The Leverage Ratchet Effect

Journal of Finance, Volume 73, Issue 1, February 2018

56 Pages Posted: 2 Aug 2013 Last revised: 2 Mar 2018

See all articles by Anat R. Admati

Anat R. Admati

Stanford Graduate School of Business

Peter M. DeMarzo

Stanford Graduate School of Business; National Bureau of Economic Research (NBER)

Martin F. Hellwig

Max Planck Institute for Research on Collective Goods; University of Bonn - Department of Economics

Paul C. Pfleiderer

Stanford Graduate School of Business

Date Written: February 2018

Abstract

Firms’ inability to commit to future funding choices has profound consequences for capital structure dynamics. With debt in place, shareholders pervasively resist leverage reductions no matter how much such reductions may enhance firm value. Shareholders would instead choose to increase leverage even if the new debt is junior and would reduce firm value. These asymmetric forces in leverage adjustments, which we call the leverage ratchet effect, cause equilibrium leverage outcomes to be history-dependent. If forced to reduce leverage, shareholders are biased toward selling assets relative to potentially more efficient alternatives such as pure recapitalizations.

Keywords: capital structure, leverage, agency costs of debt, dynamic capital structure, tradeoff theory of capital structure, capital regulation, bank equity, debt overhang, under-investment, recapitalization, deleveraging, bankruptcy costs

JEL Classification: G21, G28, G32, G33, G35, G38, H81, K23

Suggested Citation

Admati, Anat R. and DeMarzo, Peter M. and Hellwig, Martin F. and Pfleiderer, Paul C., The Leverage Ratchet Effect (February 2018). Journal of Finance, Volume 73, Issue 1, February 2018. Available at SSRN: https://ssrn.com/abstract=2304969 or http://dx.doi.org/10.2139/ssrn.2304969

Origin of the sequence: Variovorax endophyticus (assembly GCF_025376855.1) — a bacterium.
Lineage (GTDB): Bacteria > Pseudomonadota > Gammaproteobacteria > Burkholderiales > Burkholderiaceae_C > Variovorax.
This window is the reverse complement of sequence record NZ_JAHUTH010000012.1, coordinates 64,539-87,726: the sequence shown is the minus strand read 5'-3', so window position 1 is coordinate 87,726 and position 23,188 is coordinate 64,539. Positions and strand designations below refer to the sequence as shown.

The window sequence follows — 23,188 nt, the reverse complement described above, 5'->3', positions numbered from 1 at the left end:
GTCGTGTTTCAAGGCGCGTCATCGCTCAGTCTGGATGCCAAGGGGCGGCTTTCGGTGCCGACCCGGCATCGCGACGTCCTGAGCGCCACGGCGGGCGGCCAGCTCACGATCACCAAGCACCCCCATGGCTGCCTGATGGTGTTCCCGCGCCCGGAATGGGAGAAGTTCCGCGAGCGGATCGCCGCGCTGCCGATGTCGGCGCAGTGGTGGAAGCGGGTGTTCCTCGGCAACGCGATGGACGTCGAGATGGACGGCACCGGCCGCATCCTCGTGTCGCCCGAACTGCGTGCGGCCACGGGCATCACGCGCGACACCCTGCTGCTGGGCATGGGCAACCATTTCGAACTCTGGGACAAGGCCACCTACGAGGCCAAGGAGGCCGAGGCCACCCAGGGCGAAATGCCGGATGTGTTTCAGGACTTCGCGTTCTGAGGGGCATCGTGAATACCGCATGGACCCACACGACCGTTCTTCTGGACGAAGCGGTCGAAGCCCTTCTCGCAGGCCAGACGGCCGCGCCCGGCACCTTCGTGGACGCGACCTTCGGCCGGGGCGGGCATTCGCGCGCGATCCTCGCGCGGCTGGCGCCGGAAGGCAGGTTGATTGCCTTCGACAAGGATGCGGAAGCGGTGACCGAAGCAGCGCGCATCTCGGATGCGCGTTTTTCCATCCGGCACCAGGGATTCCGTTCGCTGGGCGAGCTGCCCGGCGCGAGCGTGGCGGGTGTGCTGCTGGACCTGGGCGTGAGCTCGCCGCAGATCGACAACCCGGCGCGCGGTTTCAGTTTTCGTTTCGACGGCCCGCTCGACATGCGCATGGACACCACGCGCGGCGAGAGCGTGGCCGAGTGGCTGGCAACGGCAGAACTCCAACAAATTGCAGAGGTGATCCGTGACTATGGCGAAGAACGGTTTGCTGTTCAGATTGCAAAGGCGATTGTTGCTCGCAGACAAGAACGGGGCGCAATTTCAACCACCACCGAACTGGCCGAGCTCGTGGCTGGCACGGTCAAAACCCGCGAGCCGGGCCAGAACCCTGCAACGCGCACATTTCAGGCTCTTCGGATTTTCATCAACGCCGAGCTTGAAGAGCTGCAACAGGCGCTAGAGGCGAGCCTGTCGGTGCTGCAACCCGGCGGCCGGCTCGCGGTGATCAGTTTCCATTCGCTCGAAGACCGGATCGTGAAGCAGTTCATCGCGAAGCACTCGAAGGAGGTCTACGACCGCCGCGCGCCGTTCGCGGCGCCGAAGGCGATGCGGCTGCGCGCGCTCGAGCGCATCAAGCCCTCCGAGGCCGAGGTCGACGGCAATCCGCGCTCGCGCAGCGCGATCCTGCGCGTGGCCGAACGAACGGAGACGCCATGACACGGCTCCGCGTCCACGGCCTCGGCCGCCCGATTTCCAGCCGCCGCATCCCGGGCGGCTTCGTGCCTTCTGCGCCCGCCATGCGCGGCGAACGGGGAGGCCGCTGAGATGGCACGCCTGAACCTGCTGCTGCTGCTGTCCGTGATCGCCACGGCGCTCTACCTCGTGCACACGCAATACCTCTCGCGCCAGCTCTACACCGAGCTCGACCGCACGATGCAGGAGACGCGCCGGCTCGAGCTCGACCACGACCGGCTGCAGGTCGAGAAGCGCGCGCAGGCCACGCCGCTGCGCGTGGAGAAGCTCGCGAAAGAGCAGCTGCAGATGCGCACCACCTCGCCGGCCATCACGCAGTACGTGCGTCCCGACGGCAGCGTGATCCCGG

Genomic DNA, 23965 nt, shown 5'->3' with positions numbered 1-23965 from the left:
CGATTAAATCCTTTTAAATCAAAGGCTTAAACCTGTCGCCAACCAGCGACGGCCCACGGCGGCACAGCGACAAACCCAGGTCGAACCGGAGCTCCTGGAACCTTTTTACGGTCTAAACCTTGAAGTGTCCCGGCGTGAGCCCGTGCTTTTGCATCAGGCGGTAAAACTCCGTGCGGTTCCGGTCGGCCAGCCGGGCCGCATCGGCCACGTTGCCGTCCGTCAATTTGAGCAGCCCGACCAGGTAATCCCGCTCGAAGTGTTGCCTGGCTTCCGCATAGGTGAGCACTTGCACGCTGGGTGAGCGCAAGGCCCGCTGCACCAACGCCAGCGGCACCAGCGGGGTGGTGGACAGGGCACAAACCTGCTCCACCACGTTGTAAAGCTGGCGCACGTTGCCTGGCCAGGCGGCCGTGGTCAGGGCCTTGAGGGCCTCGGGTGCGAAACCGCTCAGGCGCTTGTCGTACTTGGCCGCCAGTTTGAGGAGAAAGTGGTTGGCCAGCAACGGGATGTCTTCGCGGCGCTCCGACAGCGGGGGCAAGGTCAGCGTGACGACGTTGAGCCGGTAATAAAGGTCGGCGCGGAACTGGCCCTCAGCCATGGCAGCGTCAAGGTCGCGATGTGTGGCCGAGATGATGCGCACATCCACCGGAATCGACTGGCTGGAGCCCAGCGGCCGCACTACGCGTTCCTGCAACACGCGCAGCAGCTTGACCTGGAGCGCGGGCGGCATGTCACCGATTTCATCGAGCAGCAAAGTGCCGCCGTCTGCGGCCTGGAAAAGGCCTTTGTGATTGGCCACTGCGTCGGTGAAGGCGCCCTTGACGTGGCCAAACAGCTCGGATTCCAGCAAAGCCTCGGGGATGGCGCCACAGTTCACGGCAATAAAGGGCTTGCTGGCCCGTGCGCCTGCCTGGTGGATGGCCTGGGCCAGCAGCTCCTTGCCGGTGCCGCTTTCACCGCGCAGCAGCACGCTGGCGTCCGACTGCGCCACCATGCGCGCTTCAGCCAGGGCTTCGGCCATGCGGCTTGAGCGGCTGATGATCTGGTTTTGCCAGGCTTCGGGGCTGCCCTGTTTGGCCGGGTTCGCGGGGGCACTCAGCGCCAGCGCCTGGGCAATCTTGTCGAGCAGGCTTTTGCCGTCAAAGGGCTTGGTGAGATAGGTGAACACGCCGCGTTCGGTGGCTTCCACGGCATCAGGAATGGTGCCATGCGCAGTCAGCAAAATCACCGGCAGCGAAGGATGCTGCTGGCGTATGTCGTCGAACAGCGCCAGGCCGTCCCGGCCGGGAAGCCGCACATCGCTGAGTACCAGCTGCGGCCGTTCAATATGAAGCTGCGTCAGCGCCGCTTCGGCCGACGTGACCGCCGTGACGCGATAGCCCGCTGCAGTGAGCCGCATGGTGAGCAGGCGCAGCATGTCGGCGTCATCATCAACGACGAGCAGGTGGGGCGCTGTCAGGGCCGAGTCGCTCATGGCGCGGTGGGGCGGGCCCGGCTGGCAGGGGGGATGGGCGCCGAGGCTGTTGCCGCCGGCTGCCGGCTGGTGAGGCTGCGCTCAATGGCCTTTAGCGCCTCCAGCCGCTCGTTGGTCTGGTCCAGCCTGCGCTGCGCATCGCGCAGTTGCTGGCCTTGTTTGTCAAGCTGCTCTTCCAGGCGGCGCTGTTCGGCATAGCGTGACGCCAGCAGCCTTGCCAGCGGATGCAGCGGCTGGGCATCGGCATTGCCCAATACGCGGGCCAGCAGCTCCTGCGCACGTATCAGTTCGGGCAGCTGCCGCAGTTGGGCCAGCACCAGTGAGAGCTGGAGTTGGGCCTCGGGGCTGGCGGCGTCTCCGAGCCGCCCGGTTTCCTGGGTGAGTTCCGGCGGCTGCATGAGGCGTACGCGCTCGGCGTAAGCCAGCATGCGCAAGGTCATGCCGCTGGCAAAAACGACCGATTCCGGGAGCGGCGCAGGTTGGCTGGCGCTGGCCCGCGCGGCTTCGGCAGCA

Anat R. Admati (Contact Author)

Stanford Graduate School of Business ( email )

655 Knight Way
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Peter M. DeMarzo

Stanford Graduate School of Business ( email )

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Stanford, CA 94305-5015
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HOME PAGE: http://www.stanford.edu/people/pdemarzo

National Bureau of Economic Research (NBER)

1050 Massachusetts Avenue
Cambridge, MA 02138
United States

Martin F. Hellwig

Max Planck Institute for Research on Collective Goods ( email )

Kurt-Schumacher-Str. 10
D-53113 Bonn, 53113
Germany

University of Bonn - Department of Economics

Adenauerallee 24-42
D-53113 Bonn
Germany

Paul C. Pfleiderer

Stanford Graduate School of Business ( email )

655 Knight Way
Stanford, CA 94305-5015
United States
650-723-4495 (Phone)
650-725-7979 (Fax)

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